StormJH1
03-18-2013, 04:06 PM
I really struggle with the weight issue when it comes to pitchers. With position players (unless they're DH's), yes, there are some clear-cut arguments as to how a slimmer player can be better in the field and quicker on the basepaths (it seemed to help 2010 Delmon Young). But I also think there's a lot of jealousy issues involved where regular fans get mad at baseball players who make thousands/millions of dollars to be professional athletes, yet appear to be in worse physical condition than the average dude with a treadmill at home.

By and large, pitchers need to throw baseballs hard and accurately, and repeat their motion. That's about it. Taking off tons of weight could improve pitcher stamina, but it might also majorly screw up his mechanics and weight transfer. Boof Bonser is an example that comes to mind. He might have failed as a pitcher anyway, but he came back from a fairly successful year having shed a ton of weight and was never good again.

Lance Lynn of the Cardinals was a terrific pitcher last year, and he reportedly lost 40 pounds in the offseason. Now, he's apparently have control issues he never had before because parts of his arm that might have been resting against something before are hanging free in the air, and things just feel different.

The Vance Worley we acquired managed to make himself into a serviceable MLB pitcher at the weight he was at. Obviously I want him to be successful, but I can't say for a pitcher that losing weight necessarily makes things better. And it could actually make them worse.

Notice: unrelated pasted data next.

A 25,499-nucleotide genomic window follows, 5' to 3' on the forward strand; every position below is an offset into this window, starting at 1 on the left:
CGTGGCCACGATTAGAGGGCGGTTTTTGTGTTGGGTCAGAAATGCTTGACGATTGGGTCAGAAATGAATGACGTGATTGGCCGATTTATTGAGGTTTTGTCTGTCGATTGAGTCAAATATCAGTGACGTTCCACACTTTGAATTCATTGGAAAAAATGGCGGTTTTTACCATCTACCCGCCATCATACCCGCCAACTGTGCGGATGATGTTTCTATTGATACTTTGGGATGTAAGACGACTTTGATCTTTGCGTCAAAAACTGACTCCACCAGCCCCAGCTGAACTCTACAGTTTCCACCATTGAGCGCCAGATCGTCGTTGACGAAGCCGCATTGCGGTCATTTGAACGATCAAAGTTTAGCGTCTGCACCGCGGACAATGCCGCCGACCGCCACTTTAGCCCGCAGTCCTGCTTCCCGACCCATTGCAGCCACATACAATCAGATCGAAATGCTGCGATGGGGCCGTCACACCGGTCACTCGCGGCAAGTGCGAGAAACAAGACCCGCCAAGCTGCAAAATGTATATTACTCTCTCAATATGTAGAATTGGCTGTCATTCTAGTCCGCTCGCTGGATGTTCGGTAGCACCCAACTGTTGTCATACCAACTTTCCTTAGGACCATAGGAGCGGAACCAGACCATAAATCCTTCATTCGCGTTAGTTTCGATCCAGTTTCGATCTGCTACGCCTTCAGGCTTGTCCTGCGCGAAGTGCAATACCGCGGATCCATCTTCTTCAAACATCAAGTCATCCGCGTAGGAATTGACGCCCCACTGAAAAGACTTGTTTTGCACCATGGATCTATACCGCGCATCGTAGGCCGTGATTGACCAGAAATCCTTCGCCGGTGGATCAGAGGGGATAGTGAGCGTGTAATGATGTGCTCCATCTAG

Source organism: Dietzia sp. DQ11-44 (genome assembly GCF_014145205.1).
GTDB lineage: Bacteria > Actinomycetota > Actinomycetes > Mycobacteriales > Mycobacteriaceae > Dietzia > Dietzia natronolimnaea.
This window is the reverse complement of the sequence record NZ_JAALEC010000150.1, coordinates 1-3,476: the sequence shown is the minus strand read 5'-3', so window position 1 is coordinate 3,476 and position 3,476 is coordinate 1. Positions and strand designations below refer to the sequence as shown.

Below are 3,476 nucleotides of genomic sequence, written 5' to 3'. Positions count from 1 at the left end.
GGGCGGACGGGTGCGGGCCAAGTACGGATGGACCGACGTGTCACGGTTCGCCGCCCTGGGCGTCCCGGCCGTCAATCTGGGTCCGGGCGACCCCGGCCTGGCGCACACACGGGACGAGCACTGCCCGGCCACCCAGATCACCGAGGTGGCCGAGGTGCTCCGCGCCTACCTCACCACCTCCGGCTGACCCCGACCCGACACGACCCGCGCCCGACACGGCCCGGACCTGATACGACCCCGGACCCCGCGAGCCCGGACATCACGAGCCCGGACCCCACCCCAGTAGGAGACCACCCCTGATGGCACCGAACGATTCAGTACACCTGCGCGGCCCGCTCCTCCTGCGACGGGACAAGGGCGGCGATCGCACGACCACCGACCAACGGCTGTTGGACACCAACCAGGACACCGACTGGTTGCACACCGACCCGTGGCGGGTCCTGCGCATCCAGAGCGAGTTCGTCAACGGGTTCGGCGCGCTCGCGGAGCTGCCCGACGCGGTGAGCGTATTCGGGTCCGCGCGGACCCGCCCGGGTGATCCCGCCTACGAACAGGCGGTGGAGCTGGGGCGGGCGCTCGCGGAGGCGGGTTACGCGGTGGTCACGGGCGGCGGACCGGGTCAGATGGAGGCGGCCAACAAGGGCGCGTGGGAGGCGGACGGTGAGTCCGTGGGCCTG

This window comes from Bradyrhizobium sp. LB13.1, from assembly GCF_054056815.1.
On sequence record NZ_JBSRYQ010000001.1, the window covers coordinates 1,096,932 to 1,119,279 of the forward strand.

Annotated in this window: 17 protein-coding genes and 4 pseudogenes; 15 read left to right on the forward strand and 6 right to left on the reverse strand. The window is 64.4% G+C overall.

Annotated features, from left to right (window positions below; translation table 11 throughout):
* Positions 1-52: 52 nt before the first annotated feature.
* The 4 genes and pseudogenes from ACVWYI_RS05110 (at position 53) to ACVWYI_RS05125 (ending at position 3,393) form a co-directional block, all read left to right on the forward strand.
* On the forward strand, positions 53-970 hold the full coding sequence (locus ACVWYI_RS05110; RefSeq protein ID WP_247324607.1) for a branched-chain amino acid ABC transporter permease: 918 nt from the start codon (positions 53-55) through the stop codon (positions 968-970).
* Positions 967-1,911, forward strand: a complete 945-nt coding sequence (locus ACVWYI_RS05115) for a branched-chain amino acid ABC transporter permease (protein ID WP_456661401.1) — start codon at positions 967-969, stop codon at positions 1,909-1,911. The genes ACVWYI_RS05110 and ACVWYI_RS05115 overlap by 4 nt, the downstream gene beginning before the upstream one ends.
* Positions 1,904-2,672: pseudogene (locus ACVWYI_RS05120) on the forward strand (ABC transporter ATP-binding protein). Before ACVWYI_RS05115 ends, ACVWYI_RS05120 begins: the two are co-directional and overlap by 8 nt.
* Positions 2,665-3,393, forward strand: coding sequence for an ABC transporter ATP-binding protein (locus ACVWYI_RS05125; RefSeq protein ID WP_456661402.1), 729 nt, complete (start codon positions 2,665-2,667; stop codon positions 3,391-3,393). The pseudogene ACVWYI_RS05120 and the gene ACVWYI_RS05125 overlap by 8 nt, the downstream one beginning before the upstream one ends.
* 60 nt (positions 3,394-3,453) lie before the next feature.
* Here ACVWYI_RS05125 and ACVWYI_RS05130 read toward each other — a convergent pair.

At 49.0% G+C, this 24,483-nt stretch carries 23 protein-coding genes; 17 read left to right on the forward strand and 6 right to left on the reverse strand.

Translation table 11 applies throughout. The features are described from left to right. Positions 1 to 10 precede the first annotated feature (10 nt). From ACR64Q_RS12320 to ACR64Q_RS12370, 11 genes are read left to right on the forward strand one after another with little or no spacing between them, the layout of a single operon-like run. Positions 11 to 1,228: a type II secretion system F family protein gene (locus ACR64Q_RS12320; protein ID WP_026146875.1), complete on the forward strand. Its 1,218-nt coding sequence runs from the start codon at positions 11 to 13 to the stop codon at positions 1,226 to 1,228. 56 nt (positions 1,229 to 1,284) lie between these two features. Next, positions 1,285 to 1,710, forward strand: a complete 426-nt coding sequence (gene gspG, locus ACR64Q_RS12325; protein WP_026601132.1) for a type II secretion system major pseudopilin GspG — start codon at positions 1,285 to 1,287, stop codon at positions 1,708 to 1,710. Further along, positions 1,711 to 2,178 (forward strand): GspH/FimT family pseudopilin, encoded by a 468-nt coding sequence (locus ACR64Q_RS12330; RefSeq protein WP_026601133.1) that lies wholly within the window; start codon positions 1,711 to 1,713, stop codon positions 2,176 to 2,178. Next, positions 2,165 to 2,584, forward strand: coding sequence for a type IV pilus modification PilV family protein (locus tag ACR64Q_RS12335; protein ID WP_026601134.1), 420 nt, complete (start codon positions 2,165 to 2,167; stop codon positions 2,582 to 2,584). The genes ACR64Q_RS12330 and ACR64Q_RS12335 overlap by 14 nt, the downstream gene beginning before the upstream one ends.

Willihammer
03-18-2013, 04:20 PM
Its an interesting question. There doesn't appear to be a lot of good research on the topic. My first thought is that, pitching is hard work. Pitching 7+ innings is exhausting work. So being fit might not directly help a pitcher stay effective deeper into ballgames, but it almost certainly wouldn't hurt, and could very easily help.

Worley has already demonstrated difficulty retiring hitters in the 3rd and 4th trip through the order. This might be due to his limited arsenal, but it might also be the result of just getting tired.

mcrow
03-18-2013, 04:45 PM
I think if you are a professional athlete you should keep yourself in shape. However, if it doesn't affect play it's not that big of a deal. Some guys can do fine while overweight others can't. By Kevin's own words he's not as good when heavy so he needs to figure it out.

I know one thing, my range of motion on every thing has increased a lot since losing 40 pounds and I am no doubt more flexible in the hips, waist and legs which would be important if I could pitch.:o

Mr. Brooks
03-18-2013, 06:35 PM
I really struggle with the weight issue when it comes to pitchers. With position players (unless they're DH's), yes, there are some clear-cut arguments as to how a slimmer player can be better in the field and quicker on the basepaths (it seemed to help 2010 Delmon Young). But I also think there's a lot of jealousy issues involved where regular fans get mad at baseball players who make thousands/millions of dollars to be professional athletes, yet appear to be in worse physical condition than the average dude with a treadmill at home.